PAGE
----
The proposed sale of Charleston’s ABC affiliate has the whiff of a late-summer rerun.
The lead character, again, is Sinclair Broadcast Group Inc. The company has played a recurring role in a drawn-out controversy over the number of TV signals that broadcasters can own in smaller media markets.
The abridged version goes like this: Sinclair has grown into a broadcasting industry powerhouse by openly thumbing its nose at Uncle Sam’s ownership limits. It has argued for years that those rules are outdated and arbitrary.
Maybe so. But the Federal Communications Commission still regulates the public airwaves. And its rulebook still bans TV “duopolies,” meaning individual broadcasters can’t own multiple signals in areas with eight or fewer stations. Charleston falls within that group.
But Sinclair has mastered the art of circumventing the FCC’s restrictions, as exemplified by its local operations. The Hunt Valley, Md.-based company owns one Charleston area station outright: WMMP-TV. It bought the MyNetworkTV affiliate in 1998.
But since then, Sinclair also has been making programming decisions, selling air time and otherwise running WTAT-TV in North Charleston. On paper, Cunningham Broadcasting Corp. owns the local Fox carrier. Cunningham is what Sinclair has described as a “sidecar” business with close ties to its own operations. Critics have derided such cross-ownership arrangements as “covert consolidation.”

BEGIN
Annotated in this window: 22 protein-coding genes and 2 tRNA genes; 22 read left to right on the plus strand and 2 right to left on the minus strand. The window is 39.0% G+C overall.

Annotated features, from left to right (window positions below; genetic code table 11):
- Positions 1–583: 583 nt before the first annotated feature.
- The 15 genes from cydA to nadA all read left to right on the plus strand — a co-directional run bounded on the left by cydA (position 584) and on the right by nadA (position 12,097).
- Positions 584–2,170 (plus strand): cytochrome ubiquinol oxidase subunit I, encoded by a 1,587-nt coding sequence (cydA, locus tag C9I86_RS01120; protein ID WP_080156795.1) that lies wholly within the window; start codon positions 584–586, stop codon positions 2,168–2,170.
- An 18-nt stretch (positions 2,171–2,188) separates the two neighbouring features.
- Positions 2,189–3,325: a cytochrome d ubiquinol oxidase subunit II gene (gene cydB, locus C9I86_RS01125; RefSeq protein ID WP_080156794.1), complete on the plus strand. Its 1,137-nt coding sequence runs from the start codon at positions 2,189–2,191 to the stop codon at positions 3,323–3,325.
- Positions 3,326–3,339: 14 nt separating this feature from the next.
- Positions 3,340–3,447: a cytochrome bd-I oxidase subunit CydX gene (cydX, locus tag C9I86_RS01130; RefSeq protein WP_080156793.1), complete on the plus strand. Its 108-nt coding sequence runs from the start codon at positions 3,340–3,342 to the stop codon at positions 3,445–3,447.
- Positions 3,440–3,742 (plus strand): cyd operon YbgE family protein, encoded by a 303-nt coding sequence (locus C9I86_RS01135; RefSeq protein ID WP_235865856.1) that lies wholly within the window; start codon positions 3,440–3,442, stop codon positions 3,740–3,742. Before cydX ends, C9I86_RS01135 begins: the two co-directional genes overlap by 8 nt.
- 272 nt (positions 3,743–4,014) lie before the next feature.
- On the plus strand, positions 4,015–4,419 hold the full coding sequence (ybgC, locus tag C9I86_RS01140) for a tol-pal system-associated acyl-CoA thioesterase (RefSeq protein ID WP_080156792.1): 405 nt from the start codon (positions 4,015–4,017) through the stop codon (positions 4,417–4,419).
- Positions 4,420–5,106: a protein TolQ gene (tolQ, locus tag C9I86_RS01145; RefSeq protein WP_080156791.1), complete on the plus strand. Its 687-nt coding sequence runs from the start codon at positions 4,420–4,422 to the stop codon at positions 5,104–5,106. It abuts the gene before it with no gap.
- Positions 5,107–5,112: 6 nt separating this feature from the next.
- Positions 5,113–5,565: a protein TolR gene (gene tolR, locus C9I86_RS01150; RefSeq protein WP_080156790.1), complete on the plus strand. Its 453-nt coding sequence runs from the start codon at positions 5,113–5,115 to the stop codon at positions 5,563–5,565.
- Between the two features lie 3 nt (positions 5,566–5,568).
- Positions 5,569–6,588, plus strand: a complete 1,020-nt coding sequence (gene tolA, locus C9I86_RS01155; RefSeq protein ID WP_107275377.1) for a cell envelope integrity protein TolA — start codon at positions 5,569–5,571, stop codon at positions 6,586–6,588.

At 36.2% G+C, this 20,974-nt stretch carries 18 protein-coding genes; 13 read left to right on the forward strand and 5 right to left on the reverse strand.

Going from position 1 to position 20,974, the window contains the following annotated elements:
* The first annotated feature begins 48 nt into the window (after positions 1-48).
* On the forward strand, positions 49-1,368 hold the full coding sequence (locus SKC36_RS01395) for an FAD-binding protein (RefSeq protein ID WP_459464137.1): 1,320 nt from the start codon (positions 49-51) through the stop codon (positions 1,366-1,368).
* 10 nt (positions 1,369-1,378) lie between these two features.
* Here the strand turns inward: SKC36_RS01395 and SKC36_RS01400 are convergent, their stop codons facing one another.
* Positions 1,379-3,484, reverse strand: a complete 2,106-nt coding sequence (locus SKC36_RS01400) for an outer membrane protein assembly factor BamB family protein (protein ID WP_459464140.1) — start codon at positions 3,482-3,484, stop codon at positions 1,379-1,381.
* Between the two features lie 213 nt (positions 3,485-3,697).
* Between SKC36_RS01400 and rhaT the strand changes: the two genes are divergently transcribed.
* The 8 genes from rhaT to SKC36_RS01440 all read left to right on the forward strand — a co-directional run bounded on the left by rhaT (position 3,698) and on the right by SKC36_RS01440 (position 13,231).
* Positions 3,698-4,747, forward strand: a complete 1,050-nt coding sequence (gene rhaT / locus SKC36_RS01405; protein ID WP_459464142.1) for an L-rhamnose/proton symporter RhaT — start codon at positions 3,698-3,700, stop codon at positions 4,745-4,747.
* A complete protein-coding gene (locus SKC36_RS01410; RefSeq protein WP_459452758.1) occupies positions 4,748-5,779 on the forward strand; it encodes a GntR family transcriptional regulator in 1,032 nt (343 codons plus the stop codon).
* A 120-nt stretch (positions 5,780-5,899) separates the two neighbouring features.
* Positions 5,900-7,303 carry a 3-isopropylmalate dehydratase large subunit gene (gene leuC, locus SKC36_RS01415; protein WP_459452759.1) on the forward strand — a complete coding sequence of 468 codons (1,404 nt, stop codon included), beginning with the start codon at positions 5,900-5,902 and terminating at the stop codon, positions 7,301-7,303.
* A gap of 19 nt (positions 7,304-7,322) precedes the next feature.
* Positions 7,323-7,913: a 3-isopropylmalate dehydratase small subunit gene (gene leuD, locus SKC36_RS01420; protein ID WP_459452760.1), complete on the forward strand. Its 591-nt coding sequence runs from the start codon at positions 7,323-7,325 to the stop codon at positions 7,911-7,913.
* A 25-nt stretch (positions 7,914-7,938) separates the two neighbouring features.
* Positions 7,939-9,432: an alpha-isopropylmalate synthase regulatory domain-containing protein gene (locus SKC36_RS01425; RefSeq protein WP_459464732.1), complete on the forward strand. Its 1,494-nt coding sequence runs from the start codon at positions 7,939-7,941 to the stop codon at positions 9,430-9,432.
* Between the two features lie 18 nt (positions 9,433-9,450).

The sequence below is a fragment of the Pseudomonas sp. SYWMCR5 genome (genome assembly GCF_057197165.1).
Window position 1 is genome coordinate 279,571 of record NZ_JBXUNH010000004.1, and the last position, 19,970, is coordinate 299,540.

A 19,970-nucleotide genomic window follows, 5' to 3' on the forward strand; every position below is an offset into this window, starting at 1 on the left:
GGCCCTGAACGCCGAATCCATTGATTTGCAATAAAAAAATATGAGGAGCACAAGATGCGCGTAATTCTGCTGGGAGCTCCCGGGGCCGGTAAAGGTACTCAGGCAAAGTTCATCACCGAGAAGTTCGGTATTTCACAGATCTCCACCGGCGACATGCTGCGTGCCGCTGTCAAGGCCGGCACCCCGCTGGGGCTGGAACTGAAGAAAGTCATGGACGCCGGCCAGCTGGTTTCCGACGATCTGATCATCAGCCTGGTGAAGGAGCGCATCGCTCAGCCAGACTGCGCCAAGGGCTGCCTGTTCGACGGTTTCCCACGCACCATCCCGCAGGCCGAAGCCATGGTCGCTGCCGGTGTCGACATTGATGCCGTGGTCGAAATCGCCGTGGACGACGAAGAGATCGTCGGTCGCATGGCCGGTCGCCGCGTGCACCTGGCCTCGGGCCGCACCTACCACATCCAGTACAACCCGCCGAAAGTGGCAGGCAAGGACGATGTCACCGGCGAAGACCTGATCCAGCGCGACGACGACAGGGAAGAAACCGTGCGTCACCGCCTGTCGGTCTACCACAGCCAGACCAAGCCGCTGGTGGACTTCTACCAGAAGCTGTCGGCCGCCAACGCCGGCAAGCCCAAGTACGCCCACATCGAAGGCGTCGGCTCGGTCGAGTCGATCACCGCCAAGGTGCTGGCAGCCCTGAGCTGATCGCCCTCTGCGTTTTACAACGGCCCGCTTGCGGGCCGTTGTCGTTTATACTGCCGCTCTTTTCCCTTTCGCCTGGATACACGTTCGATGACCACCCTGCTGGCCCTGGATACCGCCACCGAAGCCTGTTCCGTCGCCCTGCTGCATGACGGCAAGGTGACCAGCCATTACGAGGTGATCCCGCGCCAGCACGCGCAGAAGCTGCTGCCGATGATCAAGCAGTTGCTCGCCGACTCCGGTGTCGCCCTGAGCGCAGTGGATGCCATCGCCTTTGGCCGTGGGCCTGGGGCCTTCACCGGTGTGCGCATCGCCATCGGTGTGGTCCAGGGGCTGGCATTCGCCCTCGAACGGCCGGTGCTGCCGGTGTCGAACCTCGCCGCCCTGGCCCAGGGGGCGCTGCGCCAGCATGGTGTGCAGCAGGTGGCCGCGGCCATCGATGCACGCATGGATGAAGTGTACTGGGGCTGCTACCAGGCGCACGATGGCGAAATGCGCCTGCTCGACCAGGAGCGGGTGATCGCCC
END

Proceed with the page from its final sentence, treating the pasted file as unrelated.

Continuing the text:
Sinclair’s willingness and ability to pull off this end-run has those critics steaming. Their main beef is that “shadow duopolies” and looser TV ownership limits in general give the viewing public, which owns the airwaves, fewer choices of competing news and information sources.
The debate could get more complicated now that Sinclair annnounced July 29 that it wants to buy Mount Pleasant-based WCIV-TV 4. The longtime owner put on the ABC affilate and others on the block earlier this year.
A potential fly in the ointment: Unlike WMMP, a niche cable carrier that Sinclair plans to sell, WTAT and WCIV are mainstream broadcasters that operate their own semi-competing news programs — at 10 and 11 p.m.. respectively.
Complicating matters, the local Fox affiliate’s nightly report is handled by anchors and reporters from yet another Charleston station — Raycom Media’s WCSC-TV Channel 5. Another wrinkle is that Sinclair CEO David Smith and his family members, including other senior Sinclair executives, are seeking to acquire WTAT-TV outright from the Cunningham sidecar.
The FCC, which includes South Carolina’s Mignon Clyburn, had been signaling that it would update its TV ownership rules after years of hemming and hawing.
The ending seems pretty straightforward, and it can go one of two ways. The commission can side with Sinclair and allow the dual-ownership deals to stand. Or it could banish them all together.
Anything but a cliffhanger.
Contact John McDermott at 937-5572.
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